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Attachment, alexithymia, gender, and emotional disclosure : an interactional investigation O'Loughlin, Julia Iman

Abstract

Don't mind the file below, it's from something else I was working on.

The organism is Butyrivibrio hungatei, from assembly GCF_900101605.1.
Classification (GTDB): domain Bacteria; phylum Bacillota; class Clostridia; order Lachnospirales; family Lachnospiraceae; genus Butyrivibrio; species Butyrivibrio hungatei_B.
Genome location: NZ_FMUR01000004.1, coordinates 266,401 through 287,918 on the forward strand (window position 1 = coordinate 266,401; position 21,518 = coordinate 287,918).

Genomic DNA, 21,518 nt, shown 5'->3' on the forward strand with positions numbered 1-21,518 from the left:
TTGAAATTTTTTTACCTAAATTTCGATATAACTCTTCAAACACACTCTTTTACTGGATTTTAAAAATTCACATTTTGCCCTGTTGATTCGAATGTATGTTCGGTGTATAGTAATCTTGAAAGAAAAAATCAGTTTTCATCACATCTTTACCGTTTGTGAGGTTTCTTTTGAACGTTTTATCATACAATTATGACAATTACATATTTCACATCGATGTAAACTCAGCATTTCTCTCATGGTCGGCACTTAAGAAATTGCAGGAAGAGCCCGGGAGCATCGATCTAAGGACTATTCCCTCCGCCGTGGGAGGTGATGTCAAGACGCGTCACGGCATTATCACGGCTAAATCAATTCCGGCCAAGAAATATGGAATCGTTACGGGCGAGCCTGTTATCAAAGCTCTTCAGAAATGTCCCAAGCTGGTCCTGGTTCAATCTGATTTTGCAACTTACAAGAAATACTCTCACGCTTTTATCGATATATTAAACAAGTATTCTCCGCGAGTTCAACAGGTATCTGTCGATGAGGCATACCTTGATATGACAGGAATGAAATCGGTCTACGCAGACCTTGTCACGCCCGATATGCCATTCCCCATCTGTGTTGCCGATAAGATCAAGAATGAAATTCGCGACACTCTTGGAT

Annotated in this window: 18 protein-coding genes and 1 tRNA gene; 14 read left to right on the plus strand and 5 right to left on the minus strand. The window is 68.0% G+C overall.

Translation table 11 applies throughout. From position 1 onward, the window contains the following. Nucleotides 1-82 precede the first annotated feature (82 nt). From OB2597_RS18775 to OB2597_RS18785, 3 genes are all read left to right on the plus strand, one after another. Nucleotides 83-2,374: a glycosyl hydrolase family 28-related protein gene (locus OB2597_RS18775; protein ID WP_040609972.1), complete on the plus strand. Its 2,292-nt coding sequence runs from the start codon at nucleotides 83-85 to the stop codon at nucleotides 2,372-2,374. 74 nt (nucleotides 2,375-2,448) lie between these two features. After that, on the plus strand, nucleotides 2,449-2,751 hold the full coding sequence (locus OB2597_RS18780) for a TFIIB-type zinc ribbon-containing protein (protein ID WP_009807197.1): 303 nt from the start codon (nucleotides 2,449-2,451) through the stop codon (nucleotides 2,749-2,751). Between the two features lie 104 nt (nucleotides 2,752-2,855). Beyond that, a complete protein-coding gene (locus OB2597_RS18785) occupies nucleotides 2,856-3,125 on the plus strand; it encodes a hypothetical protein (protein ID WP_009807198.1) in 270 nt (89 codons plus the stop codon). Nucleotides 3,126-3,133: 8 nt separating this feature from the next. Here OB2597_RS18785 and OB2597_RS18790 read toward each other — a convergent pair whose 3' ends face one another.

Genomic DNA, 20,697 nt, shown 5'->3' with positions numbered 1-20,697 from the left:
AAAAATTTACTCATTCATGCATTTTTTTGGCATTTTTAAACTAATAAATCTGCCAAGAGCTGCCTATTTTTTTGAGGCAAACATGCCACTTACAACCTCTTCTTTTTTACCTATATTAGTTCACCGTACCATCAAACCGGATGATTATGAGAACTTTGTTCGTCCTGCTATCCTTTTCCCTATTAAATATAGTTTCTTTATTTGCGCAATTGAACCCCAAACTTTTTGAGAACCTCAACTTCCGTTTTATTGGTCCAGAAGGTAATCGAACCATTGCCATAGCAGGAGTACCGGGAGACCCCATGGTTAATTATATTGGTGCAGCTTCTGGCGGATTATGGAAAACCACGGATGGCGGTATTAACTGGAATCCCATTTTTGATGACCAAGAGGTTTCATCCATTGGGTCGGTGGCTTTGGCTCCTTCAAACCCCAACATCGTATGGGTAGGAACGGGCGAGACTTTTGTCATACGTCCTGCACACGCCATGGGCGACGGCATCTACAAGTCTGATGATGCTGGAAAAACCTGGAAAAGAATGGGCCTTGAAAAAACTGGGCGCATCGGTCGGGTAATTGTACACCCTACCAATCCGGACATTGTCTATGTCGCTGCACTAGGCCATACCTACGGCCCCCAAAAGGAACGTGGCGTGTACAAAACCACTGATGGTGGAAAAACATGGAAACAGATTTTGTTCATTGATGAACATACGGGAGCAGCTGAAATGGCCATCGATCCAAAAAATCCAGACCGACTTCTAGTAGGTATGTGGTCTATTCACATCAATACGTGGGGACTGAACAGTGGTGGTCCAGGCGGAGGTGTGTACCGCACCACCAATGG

Emotional disclosure—verbal communication of emotional experiences—reduces emotional distress and positively impacts interpersonal relationships. Consequently, concealing emotions has been shown to negatively impact physical and psychological health. Previous research has shown that people with attachment avoidance orientation, and people with alexithymia, limit their use of emotional disclosure as a means of affect regulation. Little research however, has been conducted to determine if alexithymia mediates the negative relation between attachment avoidance and emotional disclosure. Additionally, there is little research evaluating the moderating effect of gender on the relation between attachment avoidance and alexithymia. Presently, we investigated if alexithymia mediated the negative relation between attachment avoidance and emotional disclosure. Secondarily, we evaluated whether gender moderated the positive relation between attachment avoidance and alexithymia. Participants were Mechanical Turk workers (N = 178) who completed measures of attachment orientation, alexithymia, and generalized emotional disclosure tendencies. Our primary hypothesis was supported: alexithymia partially mediated the relation between attachment avoidance and emotional disclosure. Our secondary hypothesis was also supported: gender moderated the relation between attachment avoidance and alexithymia in that the relation was stronger for male participants compared to female participants. Implications for theory and counselling psychology practice will be discussed.

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